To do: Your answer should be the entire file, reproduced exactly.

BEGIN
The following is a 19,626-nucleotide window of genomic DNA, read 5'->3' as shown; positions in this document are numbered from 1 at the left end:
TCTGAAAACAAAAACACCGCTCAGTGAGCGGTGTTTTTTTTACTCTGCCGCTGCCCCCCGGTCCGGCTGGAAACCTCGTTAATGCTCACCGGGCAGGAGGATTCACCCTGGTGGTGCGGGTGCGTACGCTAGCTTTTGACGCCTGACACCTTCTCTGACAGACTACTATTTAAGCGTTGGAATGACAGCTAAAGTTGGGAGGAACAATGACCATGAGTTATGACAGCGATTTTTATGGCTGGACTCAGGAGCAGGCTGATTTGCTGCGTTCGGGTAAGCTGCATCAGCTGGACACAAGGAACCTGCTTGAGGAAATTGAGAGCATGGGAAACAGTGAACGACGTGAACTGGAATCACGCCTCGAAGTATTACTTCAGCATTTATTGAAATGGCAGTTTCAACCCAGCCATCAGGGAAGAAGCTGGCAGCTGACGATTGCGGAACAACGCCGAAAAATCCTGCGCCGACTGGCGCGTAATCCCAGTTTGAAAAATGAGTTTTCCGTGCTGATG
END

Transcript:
The following is a 19,626-nucleotide window of genomic DNA, read 5'->3' as shown; positions in this document are numbered from 1 at the left end:
TCTGAAAACAAAAACACCGCTCAGTGAGCGGTGTTTTTTTTACTCTGCCGCTGCCCCCCGGTCCGGCTGGAAACCTCGTTAATGCTCACCGGGCAGGAGGATTCACCCTGGTGGTGCGGGTGCGTACGCTAGCTTTTGACGCCTGACACCTTCTCTGACAGACTACTATTTAAGCGTTGGAATGACAGCTAAAGTTGGGAGGAACAATGACCATGAGTTATGACAGCGATTTTTATGGCTGGACTCAGGAGCAGGCTGATTTGCTGCGTTCGGGTAAGCTGCATCAGCTGGACACAAGGAACCTGCTTGAGGAAATTGAGAGCATGGGAAACAGTGAACGACGTGAACTGGAATCACGCCTCGAAGTATTACTTCAGCATTTATTGAAATGGCAGTTTCAACCCAGCCATCAGGGAAGAAGCTGGCAGCTGACGATTGCGGAACAACGCCGAAAAATCCTGCGCCGACTGGCGCGTAATCCCAGTTTGAAAAATGAGTTTTCCGTGCTGATG